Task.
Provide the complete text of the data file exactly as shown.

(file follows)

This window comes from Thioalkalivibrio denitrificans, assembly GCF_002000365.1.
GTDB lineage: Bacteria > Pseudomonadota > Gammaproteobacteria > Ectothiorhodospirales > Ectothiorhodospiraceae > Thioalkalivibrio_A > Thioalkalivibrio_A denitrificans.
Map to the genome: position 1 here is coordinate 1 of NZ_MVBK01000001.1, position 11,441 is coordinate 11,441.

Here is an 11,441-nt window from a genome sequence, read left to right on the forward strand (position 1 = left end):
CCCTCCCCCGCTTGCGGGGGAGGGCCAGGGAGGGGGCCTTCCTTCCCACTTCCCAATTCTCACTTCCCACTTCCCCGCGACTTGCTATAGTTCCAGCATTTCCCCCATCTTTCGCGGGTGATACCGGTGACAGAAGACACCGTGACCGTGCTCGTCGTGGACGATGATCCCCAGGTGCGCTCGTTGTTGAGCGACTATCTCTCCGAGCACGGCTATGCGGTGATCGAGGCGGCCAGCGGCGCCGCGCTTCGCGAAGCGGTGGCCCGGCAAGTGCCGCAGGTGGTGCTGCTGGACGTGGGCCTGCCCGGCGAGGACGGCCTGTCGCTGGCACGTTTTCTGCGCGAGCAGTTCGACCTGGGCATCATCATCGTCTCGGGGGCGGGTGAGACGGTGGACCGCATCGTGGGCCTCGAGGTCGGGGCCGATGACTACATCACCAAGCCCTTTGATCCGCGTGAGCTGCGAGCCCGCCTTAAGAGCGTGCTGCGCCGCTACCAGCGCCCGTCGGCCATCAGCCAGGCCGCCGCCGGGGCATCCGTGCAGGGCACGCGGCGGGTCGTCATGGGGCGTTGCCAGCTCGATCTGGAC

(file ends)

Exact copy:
This window comes from Thioalkalivibrio denitrificans, assembly GCF_002000365.1.
GTDB lineage: Bacteria > Pseudomonadota > Gammaproteobacteria > Ectothiorhodospirales > Ectothiorhodospiraceae > Thioalkalivibrio_A > Thioalkalivibrio_A denitrificans.
Map to the genome: position 1 here is coordinate 1 of NZ_MVBK01000001.1, position 11,441 is coordinate 11,441.

Here is an 11,441-nt window from a genome sequence, read left to right on the forward strand (position 1 = left end):
CCCTCCCCCGCTTGCGGGGGAGGGCCAGGGAGGGGGCCTTCCTTCCCACTTCCCAATTCTCACTTCCCACTTCCCCGCGACTTGCTATAGTTCCAGCATTTCCCCCATCTTTCGCGGGTGATACCGGTGACAGAAGACACCGTGACCGTGCTCGTCGTGGACGATGATCCCCAGGTGCGCTCGTTGTTGAGCGACTATCTCTCCGAGCACGGCTATGCGGTGATCGAGGCGGCCAGCGGCGCCGCGCTTCGCGAAGCGGTGGCCCGGCAAGTGCCGCAGGTGGTGCTGCTGGACGTGGGCCTGCCCGGCGAGGACGGCCTGTCGCTGGCACGTTTTCTGCGCGAGCAGTTCGACCTGGGCATCATCATCGTCTCGGGGGCGGGTGAGACGGTGGACCGCATCGTGGGCCTCGAGGTCGGGGCCGATGACTACATCACCAAGCCCTTTGATCCGCGTGAGCTGCGAGCCCGCCTTAAGAGCGTGCTGCGCCGCTACCAGCGCCCGTCGGCCATCAGCCAGGCCGCCGCCGGGGCATCCGTGCAGGGCACGCGGCGGGTCGTCATGGGGCGTTGCCAGCTCGATCTGGAC